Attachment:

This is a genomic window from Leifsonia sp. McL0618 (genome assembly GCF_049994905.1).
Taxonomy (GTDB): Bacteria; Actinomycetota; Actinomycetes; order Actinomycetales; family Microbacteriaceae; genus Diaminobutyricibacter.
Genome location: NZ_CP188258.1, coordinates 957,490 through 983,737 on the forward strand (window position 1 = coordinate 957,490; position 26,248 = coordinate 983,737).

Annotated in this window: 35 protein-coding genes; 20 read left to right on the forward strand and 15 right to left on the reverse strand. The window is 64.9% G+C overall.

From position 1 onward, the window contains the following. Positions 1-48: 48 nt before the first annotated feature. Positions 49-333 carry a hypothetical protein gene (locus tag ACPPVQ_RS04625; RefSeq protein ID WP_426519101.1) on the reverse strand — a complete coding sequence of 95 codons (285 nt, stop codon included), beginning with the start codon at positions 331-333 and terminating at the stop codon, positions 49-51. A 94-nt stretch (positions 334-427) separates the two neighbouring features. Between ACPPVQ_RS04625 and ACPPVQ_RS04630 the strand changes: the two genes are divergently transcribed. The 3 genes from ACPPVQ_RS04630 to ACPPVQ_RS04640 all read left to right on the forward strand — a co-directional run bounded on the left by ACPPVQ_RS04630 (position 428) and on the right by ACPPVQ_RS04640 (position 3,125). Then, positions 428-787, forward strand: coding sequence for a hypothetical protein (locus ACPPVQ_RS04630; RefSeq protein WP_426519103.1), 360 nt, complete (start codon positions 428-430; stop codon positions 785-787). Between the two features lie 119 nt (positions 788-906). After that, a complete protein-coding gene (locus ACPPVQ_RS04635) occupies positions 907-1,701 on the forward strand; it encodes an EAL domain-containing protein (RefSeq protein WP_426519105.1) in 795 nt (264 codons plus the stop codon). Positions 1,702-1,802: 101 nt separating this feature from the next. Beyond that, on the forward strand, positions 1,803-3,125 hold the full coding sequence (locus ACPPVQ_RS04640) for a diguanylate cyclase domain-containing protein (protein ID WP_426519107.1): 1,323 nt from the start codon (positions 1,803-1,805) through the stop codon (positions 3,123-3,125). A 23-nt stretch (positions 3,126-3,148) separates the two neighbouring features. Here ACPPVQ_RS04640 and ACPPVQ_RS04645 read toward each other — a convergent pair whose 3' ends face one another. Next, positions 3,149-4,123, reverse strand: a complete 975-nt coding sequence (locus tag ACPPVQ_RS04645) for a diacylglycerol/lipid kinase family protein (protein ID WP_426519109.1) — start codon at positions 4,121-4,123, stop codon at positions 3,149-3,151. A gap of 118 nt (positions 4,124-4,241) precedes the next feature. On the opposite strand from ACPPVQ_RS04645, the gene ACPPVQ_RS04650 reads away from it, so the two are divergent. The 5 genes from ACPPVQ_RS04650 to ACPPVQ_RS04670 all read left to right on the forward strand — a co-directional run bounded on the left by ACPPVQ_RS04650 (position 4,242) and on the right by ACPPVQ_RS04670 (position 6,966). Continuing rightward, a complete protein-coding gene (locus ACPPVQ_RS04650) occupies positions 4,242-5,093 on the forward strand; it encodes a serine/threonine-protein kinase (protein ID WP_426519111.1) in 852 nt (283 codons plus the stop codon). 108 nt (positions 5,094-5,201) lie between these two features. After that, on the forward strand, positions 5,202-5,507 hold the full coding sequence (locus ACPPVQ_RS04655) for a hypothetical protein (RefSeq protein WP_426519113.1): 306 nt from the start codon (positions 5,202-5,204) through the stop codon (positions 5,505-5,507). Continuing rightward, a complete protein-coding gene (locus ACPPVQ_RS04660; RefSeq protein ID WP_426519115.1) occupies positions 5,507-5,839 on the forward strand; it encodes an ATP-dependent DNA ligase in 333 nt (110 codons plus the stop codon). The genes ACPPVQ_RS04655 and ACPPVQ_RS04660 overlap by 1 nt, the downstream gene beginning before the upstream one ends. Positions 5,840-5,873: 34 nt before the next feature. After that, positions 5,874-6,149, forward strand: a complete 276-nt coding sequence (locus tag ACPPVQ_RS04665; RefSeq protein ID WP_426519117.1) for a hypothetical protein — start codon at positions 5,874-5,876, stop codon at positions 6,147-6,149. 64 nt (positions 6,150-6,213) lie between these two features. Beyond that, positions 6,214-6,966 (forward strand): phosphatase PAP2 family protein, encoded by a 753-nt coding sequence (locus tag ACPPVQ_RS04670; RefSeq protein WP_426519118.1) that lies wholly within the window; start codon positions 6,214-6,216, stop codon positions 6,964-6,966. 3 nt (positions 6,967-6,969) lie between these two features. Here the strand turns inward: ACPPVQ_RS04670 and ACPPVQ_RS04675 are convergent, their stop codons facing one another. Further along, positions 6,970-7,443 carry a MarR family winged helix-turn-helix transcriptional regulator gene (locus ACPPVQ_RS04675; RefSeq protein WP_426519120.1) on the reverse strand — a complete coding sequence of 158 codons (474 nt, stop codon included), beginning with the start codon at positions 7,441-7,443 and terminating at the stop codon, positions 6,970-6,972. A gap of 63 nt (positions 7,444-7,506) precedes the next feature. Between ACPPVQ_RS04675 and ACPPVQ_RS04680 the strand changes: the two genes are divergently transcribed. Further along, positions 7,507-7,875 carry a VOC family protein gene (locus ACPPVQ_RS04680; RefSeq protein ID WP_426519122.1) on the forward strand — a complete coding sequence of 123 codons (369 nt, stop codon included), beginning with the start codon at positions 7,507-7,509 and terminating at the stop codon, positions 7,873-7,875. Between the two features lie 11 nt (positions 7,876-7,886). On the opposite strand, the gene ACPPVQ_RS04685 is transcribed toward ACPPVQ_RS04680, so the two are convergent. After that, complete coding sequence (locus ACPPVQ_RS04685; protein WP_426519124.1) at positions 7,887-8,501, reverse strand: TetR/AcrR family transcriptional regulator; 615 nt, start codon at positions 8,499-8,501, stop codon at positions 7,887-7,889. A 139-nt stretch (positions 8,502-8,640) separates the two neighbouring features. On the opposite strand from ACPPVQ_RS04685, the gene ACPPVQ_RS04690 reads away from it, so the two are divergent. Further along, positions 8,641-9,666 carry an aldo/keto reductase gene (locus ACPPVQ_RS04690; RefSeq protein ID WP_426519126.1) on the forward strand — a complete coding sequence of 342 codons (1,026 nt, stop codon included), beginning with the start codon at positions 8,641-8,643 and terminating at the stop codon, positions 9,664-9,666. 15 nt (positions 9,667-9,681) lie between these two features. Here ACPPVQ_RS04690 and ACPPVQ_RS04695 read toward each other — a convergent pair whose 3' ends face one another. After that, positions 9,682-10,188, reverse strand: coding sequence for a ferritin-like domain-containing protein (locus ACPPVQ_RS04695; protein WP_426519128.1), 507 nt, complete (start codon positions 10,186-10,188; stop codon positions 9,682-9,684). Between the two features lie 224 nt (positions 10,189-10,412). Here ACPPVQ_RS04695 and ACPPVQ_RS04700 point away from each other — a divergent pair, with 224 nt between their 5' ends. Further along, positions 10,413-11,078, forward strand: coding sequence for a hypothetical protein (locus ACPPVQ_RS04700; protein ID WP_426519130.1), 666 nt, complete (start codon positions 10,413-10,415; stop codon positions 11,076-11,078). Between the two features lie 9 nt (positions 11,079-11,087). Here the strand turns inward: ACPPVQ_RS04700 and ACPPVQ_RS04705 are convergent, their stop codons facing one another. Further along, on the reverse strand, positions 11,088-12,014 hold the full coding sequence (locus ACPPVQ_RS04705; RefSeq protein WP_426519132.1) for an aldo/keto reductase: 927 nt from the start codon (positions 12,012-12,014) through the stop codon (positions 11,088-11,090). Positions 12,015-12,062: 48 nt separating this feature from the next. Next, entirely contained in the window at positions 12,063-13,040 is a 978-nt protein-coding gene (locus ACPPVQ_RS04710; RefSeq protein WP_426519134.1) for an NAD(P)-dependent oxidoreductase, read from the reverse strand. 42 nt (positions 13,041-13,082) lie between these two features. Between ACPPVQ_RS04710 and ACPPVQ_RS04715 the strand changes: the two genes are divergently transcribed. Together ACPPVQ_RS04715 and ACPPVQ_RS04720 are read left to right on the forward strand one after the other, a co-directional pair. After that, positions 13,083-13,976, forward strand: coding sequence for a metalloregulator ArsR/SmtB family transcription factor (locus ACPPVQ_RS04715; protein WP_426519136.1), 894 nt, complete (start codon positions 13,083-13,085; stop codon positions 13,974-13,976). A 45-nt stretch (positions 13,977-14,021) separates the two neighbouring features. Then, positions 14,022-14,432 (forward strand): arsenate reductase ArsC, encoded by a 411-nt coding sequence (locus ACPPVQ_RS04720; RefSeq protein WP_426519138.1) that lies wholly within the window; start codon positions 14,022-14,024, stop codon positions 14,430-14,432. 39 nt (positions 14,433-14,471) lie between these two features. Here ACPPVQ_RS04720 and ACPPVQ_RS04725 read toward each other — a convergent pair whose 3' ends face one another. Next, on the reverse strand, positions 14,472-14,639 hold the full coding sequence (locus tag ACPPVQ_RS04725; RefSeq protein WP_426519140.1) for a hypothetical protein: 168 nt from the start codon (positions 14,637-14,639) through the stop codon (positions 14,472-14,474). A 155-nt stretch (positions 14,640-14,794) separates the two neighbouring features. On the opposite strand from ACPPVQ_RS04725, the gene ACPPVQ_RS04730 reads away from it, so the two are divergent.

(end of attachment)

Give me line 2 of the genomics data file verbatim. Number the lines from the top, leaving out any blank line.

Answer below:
Taxonomy (GTDB): Bacteria; Actinomycetota; Actinomycetes; order Actinomycetales; family Microbacteriaceae; genus Diaminobutyricibacter.